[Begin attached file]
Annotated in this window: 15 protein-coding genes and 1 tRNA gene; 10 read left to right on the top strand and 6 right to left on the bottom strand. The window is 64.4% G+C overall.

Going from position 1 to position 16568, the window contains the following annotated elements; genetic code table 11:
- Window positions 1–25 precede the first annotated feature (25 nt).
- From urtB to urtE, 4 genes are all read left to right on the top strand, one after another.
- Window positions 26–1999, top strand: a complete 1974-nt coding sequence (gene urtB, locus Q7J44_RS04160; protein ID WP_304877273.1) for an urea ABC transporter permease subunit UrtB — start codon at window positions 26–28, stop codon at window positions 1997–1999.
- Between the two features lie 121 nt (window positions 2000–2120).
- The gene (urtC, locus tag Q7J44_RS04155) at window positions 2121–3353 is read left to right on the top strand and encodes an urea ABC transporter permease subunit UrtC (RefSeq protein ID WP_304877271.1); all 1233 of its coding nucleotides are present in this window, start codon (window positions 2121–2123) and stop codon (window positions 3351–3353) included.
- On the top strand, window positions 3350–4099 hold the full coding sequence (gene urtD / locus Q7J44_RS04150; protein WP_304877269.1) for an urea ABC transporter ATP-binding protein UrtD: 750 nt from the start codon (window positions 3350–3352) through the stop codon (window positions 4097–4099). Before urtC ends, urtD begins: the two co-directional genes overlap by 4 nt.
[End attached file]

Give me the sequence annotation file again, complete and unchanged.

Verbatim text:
Annotated in this window: 15 protein-coding genes and 1 tRNA gene; 10 read left to right on the top strand and 6 right to left on the bottom strand. The window is 64.4% G+C overall.

Going from position 1 to position 16568, the window contains the following annotated elements; genetic code table 11:
- Window positions 1–25 precede the first annotated feature (25 nt).
- From urtB to urtE, 4 genes are all read left to right on the top strand, one after another.
- Window positions 26–1999, top strand: a complete 1974-nt coding sequence (gene urtB, locus Q7J44_RS04160; protein ID WP_304877273.1) for an urea ABC transporter permease subunit UrtB — start codon at window positions 26–28, stop codon at window positions 1997–1999.
- Between the two features lie 121 nt (window positions 2000–2120).
- The gene (urtC, locus tag Q7J44_RS04155) at window positions 2121–3353 is read left to right on the top strand and encodes an urea ABC transporter permease subunit UrtC (RefSeq protein ID WP_304877271.1); all 1233 of its coding nucleotides are present in this window, start codon (window positions 2121–2123) and stop codon (window positions 3351–3353) included.
- On the top strand, window positions 3350–4099 hold the full coding sequence (gene urtD / locus Q7J44_RS04150; protein WP_304877269.1) for an urea ABC transporter ATP-binding protein UrtD: 750 nt from the start codon (window positions 3350–3352) through the stop codon (window positions 4097–4099). Before urtC ends, urtD begins: the two co-directional genes overlap by 4 nt.